‘It’s very frustrating’. Many Scottish golf courses want to reopen now

By Alistair May 17, 2020 16:28

Scottish golf club employees from greenkeepers to PGA professionals, as well as golfers, are becoming increasingly frustrated that they cannot reopen while almost all other golf venues in the UK now have golf being played on them.

Cupar Golf Club head greenkeeper Gary Douglas has told The Courier it’s “very frustrating” to be cutting the grass with no knowledge of when the course will be played again.

“It is very frustrating and very unknown not knowing what’s going to happen,” he said.

“It’s more frustrating now that there’s golf down south and there’s no golf here.

“But I understand why that is. I understand what’s being said by Nicola (Sturgeon). I don’t want Scotland to do anything too soon that could lead to a second wave of cases.

“We are following R&A guidelines and have a plan in place to be ready. Hopefully we’ll hear more soon about when we can reopen and exactly what the restrictions will be.”

An empty Cupar Golf Club this week. Image from Facebook

Cupar’s captain, Keith Ridley, added that the club broke even last year – but today 30 per cent of its 200 members haven’t yet renewed their membership. English golf clubs have seen a surge in membership applications since they reopened.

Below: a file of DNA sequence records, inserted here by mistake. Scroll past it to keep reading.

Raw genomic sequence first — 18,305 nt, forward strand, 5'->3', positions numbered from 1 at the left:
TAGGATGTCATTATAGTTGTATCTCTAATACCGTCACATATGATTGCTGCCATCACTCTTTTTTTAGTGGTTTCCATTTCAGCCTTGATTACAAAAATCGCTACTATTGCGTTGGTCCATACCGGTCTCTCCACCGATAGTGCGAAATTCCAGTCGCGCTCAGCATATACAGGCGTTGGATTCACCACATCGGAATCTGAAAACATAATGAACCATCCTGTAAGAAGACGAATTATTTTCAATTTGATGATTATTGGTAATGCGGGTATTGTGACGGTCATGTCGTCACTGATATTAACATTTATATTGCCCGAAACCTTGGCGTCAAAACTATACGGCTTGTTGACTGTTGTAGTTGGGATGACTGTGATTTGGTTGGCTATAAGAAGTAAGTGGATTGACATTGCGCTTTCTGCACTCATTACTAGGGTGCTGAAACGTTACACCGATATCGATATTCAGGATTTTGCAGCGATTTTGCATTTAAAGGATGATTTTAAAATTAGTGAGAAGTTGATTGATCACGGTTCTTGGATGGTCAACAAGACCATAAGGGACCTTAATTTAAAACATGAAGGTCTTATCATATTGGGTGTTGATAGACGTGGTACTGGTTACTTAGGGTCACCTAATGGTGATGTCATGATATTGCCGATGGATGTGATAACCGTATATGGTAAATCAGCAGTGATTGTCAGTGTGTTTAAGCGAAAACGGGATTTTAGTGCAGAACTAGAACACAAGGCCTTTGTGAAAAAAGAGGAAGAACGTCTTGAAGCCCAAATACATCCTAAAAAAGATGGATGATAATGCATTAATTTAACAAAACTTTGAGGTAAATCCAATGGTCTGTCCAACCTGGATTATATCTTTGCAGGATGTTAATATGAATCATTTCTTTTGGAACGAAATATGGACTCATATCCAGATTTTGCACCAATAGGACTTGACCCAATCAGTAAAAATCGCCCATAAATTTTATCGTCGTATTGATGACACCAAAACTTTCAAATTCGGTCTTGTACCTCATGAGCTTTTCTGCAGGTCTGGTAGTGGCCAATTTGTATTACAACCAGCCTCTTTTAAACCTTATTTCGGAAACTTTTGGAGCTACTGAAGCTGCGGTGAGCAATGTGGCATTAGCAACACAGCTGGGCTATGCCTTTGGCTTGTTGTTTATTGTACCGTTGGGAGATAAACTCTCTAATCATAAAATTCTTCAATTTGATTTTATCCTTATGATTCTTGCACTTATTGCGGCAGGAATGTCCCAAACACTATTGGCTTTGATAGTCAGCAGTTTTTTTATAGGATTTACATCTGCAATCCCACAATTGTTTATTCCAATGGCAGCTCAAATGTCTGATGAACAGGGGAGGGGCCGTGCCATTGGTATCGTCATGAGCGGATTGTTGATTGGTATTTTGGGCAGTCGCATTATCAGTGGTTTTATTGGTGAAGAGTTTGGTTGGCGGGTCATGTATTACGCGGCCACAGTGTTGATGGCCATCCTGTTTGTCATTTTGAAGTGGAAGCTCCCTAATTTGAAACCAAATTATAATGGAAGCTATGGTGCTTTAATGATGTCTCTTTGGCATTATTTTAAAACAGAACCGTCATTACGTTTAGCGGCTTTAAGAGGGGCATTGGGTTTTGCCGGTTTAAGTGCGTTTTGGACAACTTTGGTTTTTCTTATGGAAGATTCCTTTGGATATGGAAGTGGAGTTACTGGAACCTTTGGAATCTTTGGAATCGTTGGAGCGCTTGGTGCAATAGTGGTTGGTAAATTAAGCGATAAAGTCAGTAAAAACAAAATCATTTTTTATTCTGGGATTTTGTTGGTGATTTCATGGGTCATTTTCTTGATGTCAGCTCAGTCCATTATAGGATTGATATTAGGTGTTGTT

“Bonkers,” wrote Tom Abbott, who works for the Golf Channel in the US, of Scotland’s courses remaining closed while retired Blairgowrie professional and former Ryder Cup referee Charles Dernie said: “People’s mental well-being needs a lift and some sports can be pretty safe. Think she’s missed an opportunity here.”

“If Ireland, Wales and England are open, then golfers in Scotland will be extremely disappointed at not being able to be given the chance to act like adults!” Campbell Elliott, the pro at Haggs Castle in Glasgow, told The Scotsman.

“I hear from fellow pros that they have on a daily basis around 100 people on the course walking dogs, kids etc but no golf allowed seems bizarre when we are told that exercise is very important for our wellbeing and social distancing on a golf course looks to me to be far safer than queuing and shopping at a supermarket!”

“It is a very frustrating time for Scottish golf clubs at the moment,” added Aberdour’s PGA professional Allan Knox..

“With the rest of the UK courses now open, I feel it’s time for Scotland to follow suit.

“Golf with the correct restrictions can be a safe place to get your daily exercise. Golf is an institution in Scotland and plays a huge part in people’s daily lives. The worry is the longer this goes on more clubs are going to be in a detrimental financial position.”

James Hair, the captain and treasurer of Ladybank Golf Club, stated that the club could potentially lose £230,000 in visitor revenue, meaning “very tough” times ahead.

While conscious of the “balancing act” required to keep people safe, he said there was a feeling that daily exercise by golfers could have been carried out safely on the course throughout lockdown.